The survey also asked executives how important it is to their brands that products are manufactured in the United States. A full 75% said it’s important or very important. “That’s great news,” Kurek said. “In addition, several respondents said that when they make a product in the U.S. and then export it, that fact is positive for their brand and carries a premium across the world.”
As a result, the amount of offshoring has trended downward, while in the past two years about 8% of executives reported they brought some manufacturing back to the U.S. In the next two years, Kurek said, 11% expect to bring manufacturing operations back from overseas.
Despite this positive outlook, executives indicated that they continue to face headwinds that could be holding them back from even further growth. As was the case with last year’s survey findings, regulatory issues topped the list of concerns this year, with 66% of respondents expecting their growth to be limited by regulation over the next year – a concern that is more challenging, according to survey participants, than competition from other companies (63%).
Implementation of the Affordable Care Act (ACA) topped the list of specific regulatory roadblocks, with 69% of executives reporting that they expect it to limit growth over the next year. “But even though executives say they don’t like it, they plan to comply with it,” Kurek said. “What’s interesting about that is there’s a war for talent. People are looking to hire, and while they will continue to offer healthcare where they always did they will also use it to attract talent.”
Other frequently cited regulatory impediments included Environmental Protection Agency rules (50%), state regulation (52%), and the tapering of the federal stimulus program (39%).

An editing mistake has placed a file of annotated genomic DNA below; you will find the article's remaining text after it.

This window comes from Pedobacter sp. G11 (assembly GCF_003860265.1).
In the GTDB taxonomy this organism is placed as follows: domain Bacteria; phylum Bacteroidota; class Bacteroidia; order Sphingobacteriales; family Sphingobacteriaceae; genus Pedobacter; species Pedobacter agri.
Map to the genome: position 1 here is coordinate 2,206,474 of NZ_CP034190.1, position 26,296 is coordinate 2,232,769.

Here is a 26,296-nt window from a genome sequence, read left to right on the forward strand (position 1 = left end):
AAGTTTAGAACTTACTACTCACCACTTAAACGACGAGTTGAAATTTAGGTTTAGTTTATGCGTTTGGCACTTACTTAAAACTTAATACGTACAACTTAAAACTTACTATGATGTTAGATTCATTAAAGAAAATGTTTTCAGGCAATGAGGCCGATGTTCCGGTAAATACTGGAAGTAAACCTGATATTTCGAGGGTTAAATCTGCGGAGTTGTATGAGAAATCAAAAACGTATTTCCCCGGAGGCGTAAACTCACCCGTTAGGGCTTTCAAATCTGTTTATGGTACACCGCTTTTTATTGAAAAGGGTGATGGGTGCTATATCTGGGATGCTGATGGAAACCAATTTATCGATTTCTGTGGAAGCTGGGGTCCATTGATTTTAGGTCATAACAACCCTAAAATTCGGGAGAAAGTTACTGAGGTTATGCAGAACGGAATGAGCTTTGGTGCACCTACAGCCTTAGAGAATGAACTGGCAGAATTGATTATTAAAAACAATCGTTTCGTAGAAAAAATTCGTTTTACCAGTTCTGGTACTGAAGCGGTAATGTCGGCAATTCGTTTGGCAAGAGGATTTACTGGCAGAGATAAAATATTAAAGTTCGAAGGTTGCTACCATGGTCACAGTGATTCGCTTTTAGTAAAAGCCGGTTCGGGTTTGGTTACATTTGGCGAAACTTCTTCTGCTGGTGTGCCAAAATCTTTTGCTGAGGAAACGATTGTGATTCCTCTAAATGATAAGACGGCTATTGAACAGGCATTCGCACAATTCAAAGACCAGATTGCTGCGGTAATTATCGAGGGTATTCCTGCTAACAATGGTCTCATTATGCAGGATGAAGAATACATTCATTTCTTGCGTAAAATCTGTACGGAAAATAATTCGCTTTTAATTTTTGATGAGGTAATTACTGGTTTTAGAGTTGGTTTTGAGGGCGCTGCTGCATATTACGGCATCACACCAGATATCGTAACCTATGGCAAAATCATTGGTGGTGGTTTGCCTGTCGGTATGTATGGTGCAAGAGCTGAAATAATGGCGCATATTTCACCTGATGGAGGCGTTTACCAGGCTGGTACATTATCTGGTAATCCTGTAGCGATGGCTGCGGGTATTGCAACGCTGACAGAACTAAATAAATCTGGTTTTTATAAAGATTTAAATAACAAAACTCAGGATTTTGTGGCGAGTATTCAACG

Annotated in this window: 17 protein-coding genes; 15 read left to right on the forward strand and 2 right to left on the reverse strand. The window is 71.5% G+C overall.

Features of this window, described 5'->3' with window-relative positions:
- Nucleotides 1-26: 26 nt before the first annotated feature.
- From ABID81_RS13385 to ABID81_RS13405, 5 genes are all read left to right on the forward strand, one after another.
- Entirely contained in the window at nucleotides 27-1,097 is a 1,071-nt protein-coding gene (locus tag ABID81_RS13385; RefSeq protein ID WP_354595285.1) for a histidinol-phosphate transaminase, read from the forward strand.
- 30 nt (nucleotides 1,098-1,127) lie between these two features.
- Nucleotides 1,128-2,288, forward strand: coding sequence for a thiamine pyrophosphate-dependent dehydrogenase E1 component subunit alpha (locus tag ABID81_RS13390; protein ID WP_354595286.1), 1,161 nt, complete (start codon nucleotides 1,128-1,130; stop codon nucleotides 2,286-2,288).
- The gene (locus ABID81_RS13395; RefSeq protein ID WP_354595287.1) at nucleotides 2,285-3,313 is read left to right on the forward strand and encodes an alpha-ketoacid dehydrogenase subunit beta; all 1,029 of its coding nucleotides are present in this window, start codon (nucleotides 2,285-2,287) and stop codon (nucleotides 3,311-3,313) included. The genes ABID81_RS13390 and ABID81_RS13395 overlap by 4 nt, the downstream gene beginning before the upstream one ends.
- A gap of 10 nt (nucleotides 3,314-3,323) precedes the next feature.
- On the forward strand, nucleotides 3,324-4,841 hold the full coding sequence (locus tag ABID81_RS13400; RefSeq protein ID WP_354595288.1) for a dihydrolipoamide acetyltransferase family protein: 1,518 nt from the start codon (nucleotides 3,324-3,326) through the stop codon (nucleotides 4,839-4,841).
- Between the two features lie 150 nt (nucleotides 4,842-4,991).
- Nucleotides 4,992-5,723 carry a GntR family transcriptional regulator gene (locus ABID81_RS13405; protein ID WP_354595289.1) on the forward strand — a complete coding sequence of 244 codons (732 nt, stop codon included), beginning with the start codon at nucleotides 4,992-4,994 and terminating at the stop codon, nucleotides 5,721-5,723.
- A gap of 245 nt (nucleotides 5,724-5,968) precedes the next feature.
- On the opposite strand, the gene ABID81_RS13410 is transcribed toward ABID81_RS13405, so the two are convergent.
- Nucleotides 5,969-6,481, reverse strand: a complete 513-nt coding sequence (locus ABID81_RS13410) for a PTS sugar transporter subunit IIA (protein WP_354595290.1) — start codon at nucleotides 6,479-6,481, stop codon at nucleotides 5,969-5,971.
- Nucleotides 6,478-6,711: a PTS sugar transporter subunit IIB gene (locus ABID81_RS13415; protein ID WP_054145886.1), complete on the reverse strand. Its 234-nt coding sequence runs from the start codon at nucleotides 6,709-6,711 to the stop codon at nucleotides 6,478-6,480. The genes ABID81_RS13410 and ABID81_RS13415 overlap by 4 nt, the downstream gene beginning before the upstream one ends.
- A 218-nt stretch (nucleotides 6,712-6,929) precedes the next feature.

In addition to these key business climate trends, the 2014 Monitor provides insights on a wide range of critical issues in the industrial sector. Other important findings in this year’s report include:
• Data Security: Despite countless reports warning businesses to be more proactive with their data security initiatives so they can mitigate any potential breaches, manufacturing and distribution executives still don’t believe their data is at risk – Just over 80% of respondents indicated a risk of level of “2” or “3” on 5-point scale, while 11% reported no risk at all (“1” rating). When asked why they know that their data is secure, 43% of executives said they believe their companies were not high priorities for data thieves.
• Investments: Concern over the impact of the expiration of business tax incentives such as the R&D tax credit, bonus depreciation and enhanced Section 179 expensing is evident in the survey, which found that 50% or more of the respondents did not intend to increase investment spending in related areas, including physical facilities/warehouses, fleets/vehicles, and research and development.
Infographic source: McGladrey
About the AuthorJosh Bond, Senior Editor Josh Bond is Senior Editor for Modern, and was formerly Modern’s lift truck columnist and associate editor. He has a degree in Journalism from Keene State College and has studied business management at Franklin Pierce University.